I typically begin a lecture with an overview of what is to be covered in that segment of the class and how that material intersects with material that has already been covered. I will introduce a concept and its relevance, then define key jargon before moving on to discussing how the concept is applied. In smaller classes, I use a “cold-call” technique based on the computerized random selection of a student. For classes of all sizes, there are multiple choice questions that are posed to the class to probe comprehension. I poll the class having them vote for the answer they believe is true and provide instant feedback and discussion of the answers.

Grading Philosophy: I do not grade on a "curve" in any traditional sense. That is, the number of A, B, etc. grades is not determined by any statistical ideas about what fraction of the students should be assigned a given grade. For small classes in particular — i.e. <200 students — statistics are of limited reliability. For a given assignment I assign about 2/3 of the credit to "easy" material and 1/3 to "hard" material. To assign overall grade, I create 4 virtual students (A/B, B/C, C/D, D/F) and assign the "border" grades to each of them for every assignment. For example, for the hypothetical 2/3:1/3 split, a C/D cutoff would be about 50% correspond to a student who was able to complete most of the "easy" material, but none of the "hard" material. Likewise the "B/C" cutoff would typically be around 65% corresponding to near-mastery of the easy material and limited mastery of the "hard" material. The "A/B" cutoff would be around 80-85% corresponding to mastery of the "easy" material and partial mastery of the "hard" material. When all the assignments are entered and weighted according to the syllabus The final weighted grade is sorted and the virtual students mark the boundaries between the grades. Plus/minus grades are assigned below/above the boundaries. Students right at the boundary are often "bumped up" if the trend over the course has been upward and the student has shown later mastery of concepts not understood at the beginning of the semester.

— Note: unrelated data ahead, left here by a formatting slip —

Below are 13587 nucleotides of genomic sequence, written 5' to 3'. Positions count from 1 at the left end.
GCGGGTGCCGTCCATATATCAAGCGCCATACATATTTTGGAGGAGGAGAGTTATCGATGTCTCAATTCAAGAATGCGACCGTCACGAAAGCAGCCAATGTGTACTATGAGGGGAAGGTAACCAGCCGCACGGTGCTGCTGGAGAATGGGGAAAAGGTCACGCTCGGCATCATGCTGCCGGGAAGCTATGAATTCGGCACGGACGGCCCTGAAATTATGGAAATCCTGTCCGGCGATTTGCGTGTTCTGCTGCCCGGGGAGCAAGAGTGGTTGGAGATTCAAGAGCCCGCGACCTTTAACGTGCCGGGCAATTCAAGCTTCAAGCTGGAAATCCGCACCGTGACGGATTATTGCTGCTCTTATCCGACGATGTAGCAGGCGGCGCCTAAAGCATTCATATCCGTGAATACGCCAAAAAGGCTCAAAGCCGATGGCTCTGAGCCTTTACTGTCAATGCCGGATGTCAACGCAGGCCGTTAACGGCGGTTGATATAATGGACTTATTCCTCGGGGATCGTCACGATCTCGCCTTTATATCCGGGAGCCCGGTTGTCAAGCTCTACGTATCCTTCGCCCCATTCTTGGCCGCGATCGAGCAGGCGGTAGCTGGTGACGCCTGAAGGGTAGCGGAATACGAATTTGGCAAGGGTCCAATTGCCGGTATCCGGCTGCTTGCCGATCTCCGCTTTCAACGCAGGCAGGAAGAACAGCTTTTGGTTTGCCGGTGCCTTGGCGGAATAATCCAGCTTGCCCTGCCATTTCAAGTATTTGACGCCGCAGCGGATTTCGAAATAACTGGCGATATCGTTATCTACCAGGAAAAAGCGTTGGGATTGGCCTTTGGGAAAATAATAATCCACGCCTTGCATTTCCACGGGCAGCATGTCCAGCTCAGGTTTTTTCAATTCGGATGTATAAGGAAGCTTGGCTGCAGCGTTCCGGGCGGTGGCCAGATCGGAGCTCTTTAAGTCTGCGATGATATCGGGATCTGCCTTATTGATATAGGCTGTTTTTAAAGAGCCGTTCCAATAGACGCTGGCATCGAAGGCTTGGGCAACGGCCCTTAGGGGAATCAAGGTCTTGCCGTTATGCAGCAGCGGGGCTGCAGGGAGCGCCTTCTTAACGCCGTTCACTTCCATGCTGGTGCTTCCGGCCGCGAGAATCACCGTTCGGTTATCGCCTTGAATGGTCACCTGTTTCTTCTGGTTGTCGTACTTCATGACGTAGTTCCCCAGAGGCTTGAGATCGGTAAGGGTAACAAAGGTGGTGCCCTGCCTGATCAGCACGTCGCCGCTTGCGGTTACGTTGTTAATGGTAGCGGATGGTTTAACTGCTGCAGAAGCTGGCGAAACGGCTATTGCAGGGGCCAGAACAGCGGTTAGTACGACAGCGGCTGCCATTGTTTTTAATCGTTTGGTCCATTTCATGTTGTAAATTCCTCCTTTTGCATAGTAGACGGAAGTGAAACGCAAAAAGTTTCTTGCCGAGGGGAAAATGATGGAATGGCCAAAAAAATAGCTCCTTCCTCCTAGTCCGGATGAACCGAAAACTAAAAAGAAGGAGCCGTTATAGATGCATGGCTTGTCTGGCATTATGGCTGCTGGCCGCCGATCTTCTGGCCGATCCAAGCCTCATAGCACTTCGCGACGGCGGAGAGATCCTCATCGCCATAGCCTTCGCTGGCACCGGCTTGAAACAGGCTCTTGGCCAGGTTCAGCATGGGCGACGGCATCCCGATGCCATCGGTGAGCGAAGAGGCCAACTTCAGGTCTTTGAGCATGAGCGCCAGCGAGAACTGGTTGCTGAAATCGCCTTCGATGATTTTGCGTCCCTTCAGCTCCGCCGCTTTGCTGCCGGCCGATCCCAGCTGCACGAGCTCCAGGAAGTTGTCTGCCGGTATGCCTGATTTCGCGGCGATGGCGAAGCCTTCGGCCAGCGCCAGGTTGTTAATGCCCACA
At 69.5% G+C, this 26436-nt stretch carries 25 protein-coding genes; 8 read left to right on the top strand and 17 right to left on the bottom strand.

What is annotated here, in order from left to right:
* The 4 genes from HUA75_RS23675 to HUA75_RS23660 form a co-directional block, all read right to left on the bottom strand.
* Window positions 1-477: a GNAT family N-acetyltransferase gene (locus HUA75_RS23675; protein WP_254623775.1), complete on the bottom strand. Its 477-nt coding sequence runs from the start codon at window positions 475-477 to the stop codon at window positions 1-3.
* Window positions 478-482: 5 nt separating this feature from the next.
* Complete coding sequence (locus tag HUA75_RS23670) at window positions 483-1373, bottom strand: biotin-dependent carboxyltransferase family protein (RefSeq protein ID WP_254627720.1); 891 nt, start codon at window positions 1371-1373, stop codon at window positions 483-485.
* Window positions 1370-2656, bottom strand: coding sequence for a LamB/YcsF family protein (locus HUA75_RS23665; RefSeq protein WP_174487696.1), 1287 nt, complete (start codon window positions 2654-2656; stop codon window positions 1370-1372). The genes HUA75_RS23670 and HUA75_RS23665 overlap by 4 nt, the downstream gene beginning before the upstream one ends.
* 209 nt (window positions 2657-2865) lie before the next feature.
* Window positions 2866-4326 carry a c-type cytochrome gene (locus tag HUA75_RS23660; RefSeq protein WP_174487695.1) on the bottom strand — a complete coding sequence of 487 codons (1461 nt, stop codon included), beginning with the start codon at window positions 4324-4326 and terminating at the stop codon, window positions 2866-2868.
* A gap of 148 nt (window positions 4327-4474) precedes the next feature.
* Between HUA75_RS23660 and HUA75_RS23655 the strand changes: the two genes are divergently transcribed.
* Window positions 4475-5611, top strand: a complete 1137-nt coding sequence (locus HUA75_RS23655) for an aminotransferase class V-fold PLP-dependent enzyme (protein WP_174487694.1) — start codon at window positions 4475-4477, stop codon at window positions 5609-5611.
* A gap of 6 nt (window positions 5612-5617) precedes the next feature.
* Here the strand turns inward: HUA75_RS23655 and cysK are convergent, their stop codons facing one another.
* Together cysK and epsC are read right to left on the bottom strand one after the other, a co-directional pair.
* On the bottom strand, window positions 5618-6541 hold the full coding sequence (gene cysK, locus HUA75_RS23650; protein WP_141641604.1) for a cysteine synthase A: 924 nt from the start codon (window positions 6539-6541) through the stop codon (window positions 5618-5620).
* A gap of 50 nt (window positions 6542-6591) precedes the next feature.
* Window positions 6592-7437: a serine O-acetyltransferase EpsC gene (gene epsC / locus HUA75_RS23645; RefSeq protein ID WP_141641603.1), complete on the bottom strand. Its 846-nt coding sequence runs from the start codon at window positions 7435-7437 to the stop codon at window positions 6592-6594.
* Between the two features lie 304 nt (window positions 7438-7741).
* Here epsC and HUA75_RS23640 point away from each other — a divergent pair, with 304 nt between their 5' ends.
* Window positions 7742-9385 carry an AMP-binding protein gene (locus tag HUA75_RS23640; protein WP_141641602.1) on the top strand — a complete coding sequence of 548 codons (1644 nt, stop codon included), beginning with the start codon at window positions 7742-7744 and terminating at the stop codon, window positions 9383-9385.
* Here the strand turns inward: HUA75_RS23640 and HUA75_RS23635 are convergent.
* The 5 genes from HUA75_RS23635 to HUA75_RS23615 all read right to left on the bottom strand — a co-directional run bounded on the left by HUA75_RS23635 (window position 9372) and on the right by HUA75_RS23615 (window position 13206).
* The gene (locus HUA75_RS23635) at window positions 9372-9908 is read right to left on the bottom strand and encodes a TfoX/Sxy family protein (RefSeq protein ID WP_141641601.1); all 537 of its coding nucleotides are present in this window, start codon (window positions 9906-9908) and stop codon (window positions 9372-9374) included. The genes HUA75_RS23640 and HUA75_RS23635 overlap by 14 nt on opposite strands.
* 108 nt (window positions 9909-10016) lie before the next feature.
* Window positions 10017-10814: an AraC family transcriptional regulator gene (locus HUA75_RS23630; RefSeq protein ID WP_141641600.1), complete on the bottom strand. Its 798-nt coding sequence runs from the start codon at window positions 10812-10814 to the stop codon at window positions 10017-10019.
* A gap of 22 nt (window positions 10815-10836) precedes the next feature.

Undergraduate Research: Undergraduates benefit greatly from early involvement in meaningful research. 

Meaningful, in this context, is that the outcome of the research is unknown beforehand and that the result will influence scientific understanding of the problem. The student must realize from the beginning of the project that not only is the answer unknown, but that obtaining the answer as well as determining the validity of the answer is his or her responsibility. Undergraduate research is the one of the best ways for chemistry to become relevant to the student. Because of that, it is important to design research programs with the experience level of undergraduates in mind. There are plenty of interesting, unsolved problems that undergraduates can take primary role in solving. Participation in undergraduate research gives the student independence and confidence vital to success.

I have supervised 8 undergraduate students in independent research projects (Chemistry 199, 499) one Master’s student (Graduate Assistant) since arriving at Montclair. I supervised dozens of undergraduates in my research lab during my years at Rutgers. Undergraduates at MSU have successfully prepared quartz substrates that have been modified to have the same hydrophobicity as Teflon (PTFE). Using deep-UV circular dichroism they have also successfully used these substrates to measure the secondary structural changes occurring in α-synuclein when it associates with the hydrophobic surface.